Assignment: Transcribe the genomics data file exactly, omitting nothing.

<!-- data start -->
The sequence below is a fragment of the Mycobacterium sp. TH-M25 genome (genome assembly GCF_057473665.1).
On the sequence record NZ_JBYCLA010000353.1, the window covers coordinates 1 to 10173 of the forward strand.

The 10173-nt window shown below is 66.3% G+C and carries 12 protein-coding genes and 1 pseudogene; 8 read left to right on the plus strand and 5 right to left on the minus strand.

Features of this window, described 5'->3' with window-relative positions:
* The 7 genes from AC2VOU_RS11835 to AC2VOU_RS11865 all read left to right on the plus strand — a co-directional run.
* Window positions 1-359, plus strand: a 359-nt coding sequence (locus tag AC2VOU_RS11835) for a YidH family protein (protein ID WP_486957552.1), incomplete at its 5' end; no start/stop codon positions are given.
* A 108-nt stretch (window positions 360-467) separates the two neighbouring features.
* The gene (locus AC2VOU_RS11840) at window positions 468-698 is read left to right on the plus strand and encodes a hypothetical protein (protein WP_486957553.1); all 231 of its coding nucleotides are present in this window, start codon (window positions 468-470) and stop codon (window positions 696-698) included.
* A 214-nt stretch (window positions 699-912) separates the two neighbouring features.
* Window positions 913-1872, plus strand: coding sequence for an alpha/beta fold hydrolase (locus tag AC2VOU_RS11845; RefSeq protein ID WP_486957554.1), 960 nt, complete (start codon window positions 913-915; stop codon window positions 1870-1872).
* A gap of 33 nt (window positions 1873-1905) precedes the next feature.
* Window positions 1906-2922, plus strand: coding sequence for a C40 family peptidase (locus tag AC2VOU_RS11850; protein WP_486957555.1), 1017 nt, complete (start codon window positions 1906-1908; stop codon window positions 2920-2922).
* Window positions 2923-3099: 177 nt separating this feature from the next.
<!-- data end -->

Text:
The sequence below is a fragment of the Mycobacterium sp. TH-M25 genome (genome assembly GCF_057473665.1).
On the sequence record NZ_JBYCLA010000353.1, the window covers coordinates 1 to 10173 of the forward strand.

The 10173-nt window shown below is 66.3% G+C and carries 12 protein-coding genes and 1 pseudogene; 8 read left to right on the plus strand and 5 right to left on the minus strand.

Features of this window, described 5'->3' with window-relative positions:
* The 7 genes from AC2VOU_RS11835 to AC2VOU_RS11865 all read left to right on the plus strand — a co-directional run.
* Window positions 1-359, plus strand: a 359-nt coding sequence (locus tag AC2VOU_RS11835) for a YidH family protein (protein ID WP_486957552.1), incomplete at its 5' end; no start/stop codon positions are given.
* A 108-nt stretch (window positions 360-467) separates the two neighbouring features.
* The gene (locus AC2VOU_RS11840) at window positions 468-698 is read left to right on the plus strand and encodes a hypothetical protein (protein WP_486957553.1); all 231 of its coding nucleotides are present in this window, start codon (window positions 468-470) and stop codon (window positions 696-698) included.
* A 214-nt stretch (window positions 699-912) separates the two neighbouring features.
* Window positions 913-1872, plus strand: coding sequence for an alpha/beta fold hydrolase (locus tag AC2VOU_RS11845; RefSeq protein ID WP_486957554.1), 960 nt, complete (start codon window positions 913-915; stop codon window positions 1870-1872).
* A gap of 33 nt (window positions 1873-1905) precedes the next feature.
* Window positions 1906-2922, plus strand: coding sequence for a C40 family peptidase (locus tag AC2VOU_RS11850; protein WP_486957555.1), 1017 nt, complete (start codon window positions 1906-1908; stop codon window positions 2920-2922).
* Window positions 2923-3099: 177 nt separating this feature from the next.